Rise reaps reward

Merle Black, Emory’s Asa Griggs Candler Professor of Political Science, and his twin brother, Earl Black, Herbert S. Autrey Professor of Political Science at Rice University (below, l-r), have won the prestigious V.O. Keyes Award for their most recent book, The Rise of Southern Republicans (Harvard University Press, 2002). The award is given each year by the Southern Political Science Association to the most outstanding book on Southern politics.

The Blacks’ third book documents how the political tide has shifted dramatically in the South, with the Republicans making great gains in the last half-century. Since the civil rights movement began in the 1950s, an increasing number of white conservatives and moderates have identified with the Republican party.

The brothers contend this gives the U.S. its first real two-party system in more than a century, with the South, once a solidly Democratic region, up for grabs. And with the presidential election fast approaching, his expertise has made Merle Black one of the most widely quoted faculty members on campus as the media try to channel fickle political trends.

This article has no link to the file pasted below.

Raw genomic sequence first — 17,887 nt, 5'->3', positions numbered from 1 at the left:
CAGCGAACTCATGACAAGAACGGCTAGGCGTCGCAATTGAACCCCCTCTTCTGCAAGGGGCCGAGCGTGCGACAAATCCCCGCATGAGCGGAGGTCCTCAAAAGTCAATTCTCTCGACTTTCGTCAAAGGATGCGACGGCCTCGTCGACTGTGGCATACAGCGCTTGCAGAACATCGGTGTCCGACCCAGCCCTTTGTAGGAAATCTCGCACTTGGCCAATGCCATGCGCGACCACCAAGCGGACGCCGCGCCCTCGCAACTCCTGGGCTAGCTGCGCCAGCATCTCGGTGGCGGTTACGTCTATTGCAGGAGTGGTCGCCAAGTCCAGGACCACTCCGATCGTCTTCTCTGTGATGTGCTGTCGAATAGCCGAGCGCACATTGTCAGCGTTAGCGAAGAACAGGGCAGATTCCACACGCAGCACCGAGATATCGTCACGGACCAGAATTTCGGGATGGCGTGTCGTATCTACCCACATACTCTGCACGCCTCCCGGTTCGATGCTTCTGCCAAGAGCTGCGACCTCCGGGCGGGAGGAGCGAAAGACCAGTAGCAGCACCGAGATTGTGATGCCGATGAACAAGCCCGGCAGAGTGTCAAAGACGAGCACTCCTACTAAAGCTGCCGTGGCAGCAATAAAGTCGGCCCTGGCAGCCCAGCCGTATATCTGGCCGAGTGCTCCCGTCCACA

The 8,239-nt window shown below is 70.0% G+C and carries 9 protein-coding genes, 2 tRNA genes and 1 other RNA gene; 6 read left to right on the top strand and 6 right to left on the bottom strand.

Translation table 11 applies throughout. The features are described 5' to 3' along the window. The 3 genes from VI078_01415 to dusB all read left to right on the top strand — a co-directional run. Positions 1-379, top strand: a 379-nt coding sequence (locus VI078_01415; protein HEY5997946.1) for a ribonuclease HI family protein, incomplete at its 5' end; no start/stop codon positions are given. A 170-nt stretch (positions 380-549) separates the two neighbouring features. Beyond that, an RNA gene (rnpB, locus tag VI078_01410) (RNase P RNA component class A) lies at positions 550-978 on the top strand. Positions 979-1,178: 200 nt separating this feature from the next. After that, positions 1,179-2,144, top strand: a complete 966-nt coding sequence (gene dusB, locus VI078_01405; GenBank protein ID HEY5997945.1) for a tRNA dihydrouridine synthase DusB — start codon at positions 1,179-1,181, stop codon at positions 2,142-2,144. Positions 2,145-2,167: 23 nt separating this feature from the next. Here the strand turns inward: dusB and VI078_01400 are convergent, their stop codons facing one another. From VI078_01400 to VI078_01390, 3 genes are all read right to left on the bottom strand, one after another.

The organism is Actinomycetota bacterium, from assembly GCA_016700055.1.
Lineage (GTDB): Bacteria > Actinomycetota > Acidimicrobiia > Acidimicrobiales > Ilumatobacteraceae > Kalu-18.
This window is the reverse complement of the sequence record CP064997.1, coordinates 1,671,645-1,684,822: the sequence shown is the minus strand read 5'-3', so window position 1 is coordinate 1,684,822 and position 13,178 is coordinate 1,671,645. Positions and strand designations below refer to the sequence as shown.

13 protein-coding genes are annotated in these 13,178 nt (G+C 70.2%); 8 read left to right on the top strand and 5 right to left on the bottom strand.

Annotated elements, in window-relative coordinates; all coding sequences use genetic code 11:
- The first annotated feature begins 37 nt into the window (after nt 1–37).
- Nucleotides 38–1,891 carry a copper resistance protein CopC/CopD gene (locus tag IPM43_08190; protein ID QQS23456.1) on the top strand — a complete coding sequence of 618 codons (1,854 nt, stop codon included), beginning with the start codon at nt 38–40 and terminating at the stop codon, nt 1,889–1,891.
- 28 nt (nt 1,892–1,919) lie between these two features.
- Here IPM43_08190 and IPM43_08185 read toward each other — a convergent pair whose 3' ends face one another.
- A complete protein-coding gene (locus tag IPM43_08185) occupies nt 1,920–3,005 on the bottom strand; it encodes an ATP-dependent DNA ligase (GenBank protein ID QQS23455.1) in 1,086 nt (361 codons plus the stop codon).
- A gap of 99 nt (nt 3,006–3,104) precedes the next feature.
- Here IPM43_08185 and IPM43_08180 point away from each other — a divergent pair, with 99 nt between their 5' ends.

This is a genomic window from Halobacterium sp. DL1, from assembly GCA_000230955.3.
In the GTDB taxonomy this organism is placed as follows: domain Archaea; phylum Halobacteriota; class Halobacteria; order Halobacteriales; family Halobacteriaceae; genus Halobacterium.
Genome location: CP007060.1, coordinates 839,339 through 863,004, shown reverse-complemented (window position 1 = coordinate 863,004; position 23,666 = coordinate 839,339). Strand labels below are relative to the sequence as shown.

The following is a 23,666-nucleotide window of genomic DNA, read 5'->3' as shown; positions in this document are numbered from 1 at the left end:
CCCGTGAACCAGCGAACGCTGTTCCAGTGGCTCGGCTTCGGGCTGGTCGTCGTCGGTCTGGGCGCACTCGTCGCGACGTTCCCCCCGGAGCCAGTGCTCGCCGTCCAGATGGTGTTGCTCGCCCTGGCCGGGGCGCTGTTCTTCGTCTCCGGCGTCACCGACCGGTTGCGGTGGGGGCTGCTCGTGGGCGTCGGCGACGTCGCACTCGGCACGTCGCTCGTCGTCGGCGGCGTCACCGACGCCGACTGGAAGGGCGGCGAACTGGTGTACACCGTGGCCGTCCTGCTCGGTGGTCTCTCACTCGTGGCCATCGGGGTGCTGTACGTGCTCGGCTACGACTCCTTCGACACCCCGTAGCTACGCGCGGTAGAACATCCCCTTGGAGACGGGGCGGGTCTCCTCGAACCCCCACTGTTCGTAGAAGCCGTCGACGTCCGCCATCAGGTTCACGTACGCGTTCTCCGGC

Black is no fortune-teller, though, as he recently told the Seattle Times: “Anybody could win.”–P.P.P

Emory celebrates eighty-ninth Charter Day

Each year, Emory observes the day its Atlanta campus was established–January 25, 1915, when DeKalb County granted its charter–with a dinner. But this year, for the first time, the celebration was expanded into the Mid-Winter Academic Festival of the Arts and Sciences.

The week of events, January 26-February 1, included the traditional Charter Celebration dinner; a new debate series; a poetry reading by Scholar-Teacher of the Year Lucas Carpenter, professor of English at Oxford College; the reading of a new play by Jim Grimsley, director of the creative writing program; dance presentations; and a planetarium open house to view the rings of Saturn.

Walter Beckham ’70C-’77L, a lawyer with the Atlanta firm of Parks, Chesin, Walbert, and Miller who spoke at the annual Charter Day banquet in Cox Hall, emphasized the importance of alumni support.

“The charter established a family,” Beckham said,“whose task is bringing the past and present together for the future.”



© 2004 Emory University